2.2  In this submission ARMA would like to pay particular attention to its view that the system should foster effective relationships and partnerships with existing relevant voluntary sector infrastructure in the local health economy.

  2.3  ARMA has adopted a successful model of working through its ARMA Local Networks that are currently being piloted in 20 locations in England through a grant from the Department of Health Section 64 Grant Scheme.

  2.4  The Local Networks translate ARMA's successful national model of collaborative working between service users and professionals in order to influence service improvement at a local level. They enable local service users who are involved with organisations such as Arthritis Care, Back Care, Lupus UK, National Rheumatoid Arthritis Society, The Reynauds and Scleroderma Society, National Ankylosing Spondylitis Society and the Scleroderma Society. People from local support groups that are not part of any national body also get involved.

  2.5  Arthritis Care (one of ARMA's member organisations) is also piloting a project that supports service users participation the Local Networks. The project provides support to all service users involved in the networks through phone calls and personal support from regional campaigns managers, as well as tailored residential training events. The training covers meeting dynamics and confidence building, representation issues, local health structures and demystifying medical and NHS language in order to enable service users to participate fully in all aspects of the networks' work.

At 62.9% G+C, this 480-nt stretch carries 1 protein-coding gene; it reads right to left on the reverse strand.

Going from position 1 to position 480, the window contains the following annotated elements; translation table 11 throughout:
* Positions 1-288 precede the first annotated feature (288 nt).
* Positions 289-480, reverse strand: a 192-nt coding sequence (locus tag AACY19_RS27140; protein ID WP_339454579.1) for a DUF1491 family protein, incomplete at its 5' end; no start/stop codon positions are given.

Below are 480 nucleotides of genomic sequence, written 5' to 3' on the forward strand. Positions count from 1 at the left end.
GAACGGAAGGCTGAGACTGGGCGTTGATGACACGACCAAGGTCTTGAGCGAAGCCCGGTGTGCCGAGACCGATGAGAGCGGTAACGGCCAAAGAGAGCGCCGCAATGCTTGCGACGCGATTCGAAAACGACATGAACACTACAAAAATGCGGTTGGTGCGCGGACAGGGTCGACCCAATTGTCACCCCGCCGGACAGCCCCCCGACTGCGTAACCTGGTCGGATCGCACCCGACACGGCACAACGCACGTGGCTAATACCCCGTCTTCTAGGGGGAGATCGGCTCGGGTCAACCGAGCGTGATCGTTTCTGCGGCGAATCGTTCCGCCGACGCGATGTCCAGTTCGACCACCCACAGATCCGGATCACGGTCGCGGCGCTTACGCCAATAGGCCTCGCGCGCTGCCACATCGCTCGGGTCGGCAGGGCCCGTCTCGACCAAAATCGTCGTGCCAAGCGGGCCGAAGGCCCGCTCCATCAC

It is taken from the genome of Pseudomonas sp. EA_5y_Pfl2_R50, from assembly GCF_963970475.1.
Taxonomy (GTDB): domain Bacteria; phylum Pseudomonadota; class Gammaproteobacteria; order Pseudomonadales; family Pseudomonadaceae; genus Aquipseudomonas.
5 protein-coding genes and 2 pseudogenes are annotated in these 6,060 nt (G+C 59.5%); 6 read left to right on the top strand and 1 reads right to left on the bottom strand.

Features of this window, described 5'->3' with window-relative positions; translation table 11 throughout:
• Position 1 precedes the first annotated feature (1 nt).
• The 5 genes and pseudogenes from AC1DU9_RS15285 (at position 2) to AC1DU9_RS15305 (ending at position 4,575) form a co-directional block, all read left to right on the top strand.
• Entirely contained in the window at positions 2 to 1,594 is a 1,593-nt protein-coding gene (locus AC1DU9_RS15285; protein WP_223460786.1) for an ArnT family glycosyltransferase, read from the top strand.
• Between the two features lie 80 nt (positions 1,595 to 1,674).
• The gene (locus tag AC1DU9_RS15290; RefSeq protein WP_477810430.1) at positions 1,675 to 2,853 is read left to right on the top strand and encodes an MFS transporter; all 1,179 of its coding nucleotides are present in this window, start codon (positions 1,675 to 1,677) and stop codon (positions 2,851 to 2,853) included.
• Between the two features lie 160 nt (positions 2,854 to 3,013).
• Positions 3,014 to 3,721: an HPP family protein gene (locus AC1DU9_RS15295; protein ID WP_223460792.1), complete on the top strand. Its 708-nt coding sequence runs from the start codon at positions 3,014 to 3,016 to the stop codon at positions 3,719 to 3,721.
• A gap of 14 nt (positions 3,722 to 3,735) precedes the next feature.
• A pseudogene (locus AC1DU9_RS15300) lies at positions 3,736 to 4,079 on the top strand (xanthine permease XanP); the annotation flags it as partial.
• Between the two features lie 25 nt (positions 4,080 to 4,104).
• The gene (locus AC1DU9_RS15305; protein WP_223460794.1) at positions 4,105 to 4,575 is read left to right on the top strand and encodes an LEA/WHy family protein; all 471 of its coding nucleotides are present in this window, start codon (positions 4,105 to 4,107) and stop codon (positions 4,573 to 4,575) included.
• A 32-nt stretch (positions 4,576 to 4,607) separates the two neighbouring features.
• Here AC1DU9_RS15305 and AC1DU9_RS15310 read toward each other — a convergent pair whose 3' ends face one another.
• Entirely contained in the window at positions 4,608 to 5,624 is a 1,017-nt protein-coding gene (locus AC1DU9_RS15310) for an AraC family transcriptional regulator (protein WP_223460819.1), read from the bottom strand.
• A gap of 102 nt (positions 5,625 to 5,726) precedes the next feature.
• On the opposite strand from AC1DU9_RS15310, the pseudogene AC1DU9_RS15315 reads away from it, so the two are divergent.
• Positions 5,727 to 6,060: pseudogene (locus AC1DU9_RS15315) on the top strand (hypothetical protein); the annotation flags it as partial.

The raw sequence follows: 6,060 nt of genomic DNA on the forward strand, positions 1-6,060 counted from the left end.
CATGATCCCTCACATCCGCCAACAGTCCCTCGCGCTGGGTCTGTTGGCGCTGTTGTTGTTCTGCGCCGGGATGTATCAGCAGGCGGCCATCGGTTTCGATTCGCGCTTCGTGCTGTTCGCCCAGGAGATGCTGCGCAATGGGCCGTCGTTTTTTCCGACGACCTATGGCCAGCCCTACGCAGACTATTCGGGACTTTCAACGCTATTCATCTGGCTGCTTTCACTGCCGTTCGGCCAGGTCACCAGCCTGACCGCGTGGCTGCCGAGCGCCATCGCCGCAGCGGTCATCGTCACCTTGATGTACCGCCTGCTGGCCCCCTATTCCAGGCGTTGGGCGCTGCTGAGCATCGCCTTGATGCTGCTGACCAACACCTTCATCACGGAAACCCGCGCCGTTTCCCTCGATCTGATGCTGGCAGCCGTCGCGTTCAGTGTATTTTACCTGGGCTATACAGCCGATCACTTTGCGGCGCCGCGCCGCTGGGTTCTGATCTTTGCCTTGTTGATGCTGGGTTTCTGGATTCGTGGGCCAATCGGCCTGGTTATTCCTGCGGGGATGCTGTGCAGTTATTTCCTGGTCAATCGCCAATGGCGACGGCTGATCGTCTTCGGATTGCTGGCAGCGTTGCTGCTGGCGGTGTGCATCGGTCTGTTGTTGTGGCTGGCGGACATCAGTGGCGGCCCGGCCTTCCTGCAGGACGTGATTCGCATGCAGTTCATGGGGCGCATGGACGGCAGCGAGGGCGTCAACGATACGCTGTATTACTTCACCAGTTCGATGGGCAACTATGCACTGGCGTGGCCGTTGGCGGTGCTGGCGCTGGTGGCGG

2.6  Our evaluation of the first year of the three year pilot has demonstrated that the Local Networks can have a significant impact on service improvement through increasing service user involvement.

  2.7  Examples include:

    —  Developing a service user support centre in Leeds as a collaborative project between the hospital trust and the local voluntary sector.

    —  Better co-ordination between orthopedics and rheumatology departments in Norwich, leading to improved access to pre-operative therapy.

    —  In Lancashire and Cumbria a Local Network has successfully lobbied the PCTs to conduct a public consultation when they learnt an independent provider had been awarded preferred bidder status for 60-80% of outpatient work across six specialties without any consultation with services users, health professionals or the public in general.